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Seasonal campfire restrictions commence in national parks and reserves


Restrictions on campfires, pot fires and other solid fuel stoves will come in to place from Saturday 28th September at identified Parks and Wildlife Service campgrounds around the State to help reduce the risk of bushfires.More

Fly Neighbourly Advice for the Tasman National Park


Public comment is invited on the draft Tasman National Park Fly Neighbourly Advice. The draft Fly Neighbourly Advice has been prepared by the Tasmania Parks and Wildlife Service in response to increasing air traffic over the Tasman National Park.More

Hybrid diesel-electric shuttle buses at Cradle Mountain - a first for National p


When you next visit Cradle Mountain you will be able to step aboard one of the new hybrid, diesel-electric, shuttle buses on your trip to Dove Lake. These new buses will reduce emissions and deliver a quieter, all mobility friendly, visitor experience.More

Campers urged to take care with campfires


The Parks and Wildlife Service is urging campers to take extreme care with campfires in areas where they are permitted during periods of high fire danger.

PWS Fire Operations manager Adrian Pyrke said that escaped campfires are a real risk in the dry conditions currently being experienced in much of the State, particularly the East Coast.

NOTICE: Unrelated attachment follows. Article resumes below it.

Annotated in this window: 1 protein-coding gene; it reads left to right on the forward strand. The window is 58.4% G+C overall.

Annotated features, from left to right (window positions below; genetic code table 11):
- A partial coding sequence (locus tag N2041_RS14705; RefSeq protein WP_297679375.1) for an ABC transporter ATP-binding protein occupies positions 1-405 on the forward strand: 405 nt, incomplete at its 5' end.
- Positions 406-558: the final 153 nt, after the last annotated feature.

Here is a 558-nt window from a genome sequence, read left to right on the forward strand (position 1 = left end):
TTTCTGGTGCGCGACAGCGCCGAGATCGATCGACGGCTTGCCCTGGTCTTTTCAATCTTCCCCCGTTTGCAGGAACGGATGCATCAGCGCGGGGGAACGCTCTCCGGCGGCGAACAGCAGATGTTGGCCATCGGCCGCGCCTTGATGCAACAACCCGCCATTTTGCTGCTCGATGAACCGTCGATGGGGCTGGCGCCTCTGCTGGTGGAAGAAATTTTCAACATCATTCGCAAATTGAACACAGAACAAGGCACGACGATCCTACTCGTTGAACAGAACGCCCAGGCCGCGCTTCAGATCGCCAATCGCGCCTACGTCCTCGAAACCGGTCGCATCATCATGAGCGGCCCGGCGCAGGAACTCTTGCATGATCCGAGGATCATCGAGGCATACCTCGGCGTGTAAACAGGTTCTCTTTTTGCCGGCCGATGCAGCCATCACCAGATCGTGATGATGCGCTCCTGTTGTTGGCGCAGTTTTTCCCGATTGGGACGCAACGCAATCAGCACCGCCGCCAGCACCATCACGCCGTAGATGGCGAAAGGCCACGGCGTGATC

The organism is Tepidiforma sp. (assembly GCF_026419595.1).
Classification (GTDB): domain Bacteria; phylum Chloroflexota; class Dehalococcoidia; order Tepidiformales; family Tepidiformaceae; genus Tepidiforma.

"While campfires are one of the pleasures of the camping experience, it's important that people understand the risk they present in starting bushfires," Mr Pyrke said.

"We would remind campers of two key aspects of campfire safety; the campfire must be at least three metres away from overhanging branches, stumps, logs, trees, leaf litter and other flammable materials. Campfires should not be lit on peat soils or grassed sand dunes.

"The second one is that a fire should not be unattended unless it is completely extinguished.

"During times of hot and dry weather such as we are experiencing this week, campers are asked to consider whether or not they really need a campfire at all.

"There have been many incidents in which bushfires have resulted from unattended fires or fires that have been inadequately extinguished and then flared up and escaped when the wind has come up.

"The fire that destroyed many homes near Scamander and Four Mile Creek in 2006 started from an escaped campfire."

Mr Pyrke said that the PWS is taking the fire risk of the current conditions very seriously.

"We have a number of strategies in place that are aimed at lessening the current fire risk. Regular patrols of the popular camping areas are undertaken by staff to ensure campers are using campfires safely.

"In addition, our fire crew are pre-positioned in areas of high fire risk such as the St Helens and Coles Bay area so that they are able to respond as quickly as possible in the event of a fire.

"We are looking for the cooperation of the community during this time of high fire danger in Tasmania. Fires are a huge cost to the community and in many cases they are preventable."